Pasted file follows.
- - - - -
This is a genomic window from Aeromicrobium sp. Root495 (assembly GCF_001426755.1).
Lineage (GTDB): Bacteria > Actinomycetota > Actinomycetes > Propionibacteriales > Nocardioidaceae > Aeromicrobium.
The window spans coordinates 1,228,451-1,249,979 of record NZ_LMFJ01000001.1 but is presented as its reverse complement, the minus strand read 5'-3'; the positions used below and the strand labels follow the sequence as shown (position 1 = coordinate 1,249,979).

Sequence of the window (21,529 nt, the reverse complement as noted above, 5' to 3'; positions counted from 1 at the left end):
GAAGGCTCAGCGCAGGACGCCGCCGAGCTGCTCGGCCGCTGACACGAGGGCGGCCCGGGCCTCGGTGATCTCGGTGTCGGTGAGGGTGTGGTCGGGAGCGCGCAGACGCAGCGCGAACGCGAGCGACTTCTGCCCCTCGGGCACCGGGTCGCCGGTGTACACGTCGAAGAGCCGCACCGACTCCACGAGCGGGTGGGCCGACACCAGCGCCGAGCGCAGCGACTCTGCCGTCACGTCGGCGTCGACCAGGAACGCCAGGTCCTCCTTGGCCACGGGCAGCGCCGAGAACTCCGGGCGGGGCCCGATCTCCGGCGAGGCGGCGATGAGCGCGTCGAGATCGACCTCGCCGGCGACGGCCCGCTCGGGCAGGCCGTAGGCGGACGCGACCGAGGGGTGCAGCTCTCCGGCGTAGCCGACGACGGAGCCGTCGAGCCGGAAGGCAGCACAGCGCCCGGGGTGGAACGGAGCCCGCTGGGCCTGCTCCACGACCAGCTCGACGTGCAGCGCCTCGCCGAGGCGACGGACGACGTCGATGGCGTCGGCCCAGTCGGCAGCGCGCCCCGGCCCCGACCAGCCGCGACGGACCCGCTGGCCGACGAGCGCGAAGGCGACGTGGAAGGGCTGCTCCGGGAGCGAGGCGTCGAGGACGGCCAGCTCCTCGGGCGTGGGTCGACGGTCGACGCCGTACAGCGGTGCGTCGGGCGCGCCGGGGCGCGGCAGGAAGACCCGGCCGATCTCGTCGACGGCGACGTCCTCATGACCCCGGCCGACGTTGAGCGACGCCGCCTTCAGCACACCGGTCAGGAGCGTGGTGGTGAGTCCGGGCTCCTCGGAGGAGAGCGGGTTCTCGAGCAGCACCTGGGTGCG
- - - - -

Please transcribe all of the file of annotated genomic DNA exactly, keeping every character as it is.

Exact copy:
This is a genomic window from Aeromicrobium sp. Root495 (assembly GCF_001426755.1).
Lineage (GTDB): Bacteria > Actinomycetota > Actinomycetes > Propionibacteriales > Nocardioidaceae > Aeromicrobium.
The window spans coordinates 1,228,451-1,249,979 of record NZ_LMFJ01000001.1 but is presented as its reverse complement, the minus strand read 5'-3'; the positions used below and the strand labels follow the sequence as shown (position 1 = coordinate 1,249,979).

Sequence of the window (21,529 nt, the reverse complement as noted above, 5' to 3'; positions counted from 1 at the left end):
GAAGGCTCAGCGCAGGACGCCGCCGAGCTGCTCGGCCGCTGACACGAGGGCGGCCCGGGCCTCGGTGATCTCGGTGTCGGTGAGGGTGTGGTCGGGAGCGCGCAGACGCAGCGCGAACGCGAGCGACTTCTGCCCCTCGGGCACCGGGTCGCCGGTGTACACGTCGAAGAGCCGCACCGACTCCACGAGCGGGTGGGCCGACACCAGCGCCGAGCGCAGCGACTCTGCCGTCACGTCGGCGTCGACCAGGAACGCCAGGTCCTCCTTGGCCACGGGCAGCGCCGAGAACTCCGGGCGGGGCCCGATCTCCGGCGAGGCGGCGATGAGCGCGTCGAGATCGACCTCGCCGGCGACGGCCCGCTCGGGCAGGCCGTAGGCGGACGCGACCGAGGGGTGCAGCTCTCCGGCGTAGCCGACGACGGAGCCGTCGAGCCGGAAGGCAGCACAGCGCCCGGGGTGGAACGGAGCCCGCTGGGCCTGCTCCACGACCAGCTCGACGTGCAGCGCCTCGCCGAGGCGACGGACGACGTCGATGGCGTCGGCCCAGTCGGCAGCGCGCCCCGGCCCCGACCAGCCGCGACGGACCCGCTGGCCGACGAGCGCGAAGGCGACGTGGAAGGGCTGCTCCGGGAGCGAGGCGTCGAGGACGGCCAGCTCCTCGGGCGTGGGTCGACGGTCGACGCCGTACAGCGGTGCGTCGGGCGCGCCGGGGCGCGGCAGGAAGACCCGGCCGATCTCGTCGACGGCGACGTCCTCATGACCCCGGCCGACGTTGAGCGACGCCGCCTTCAGCACACCGGTCAGGAGCGTGGTGGTGAGTCCGGGCTCCTCGGAGGAGAGCGGGTTCTCGAGCAGCACCTGGGTGCG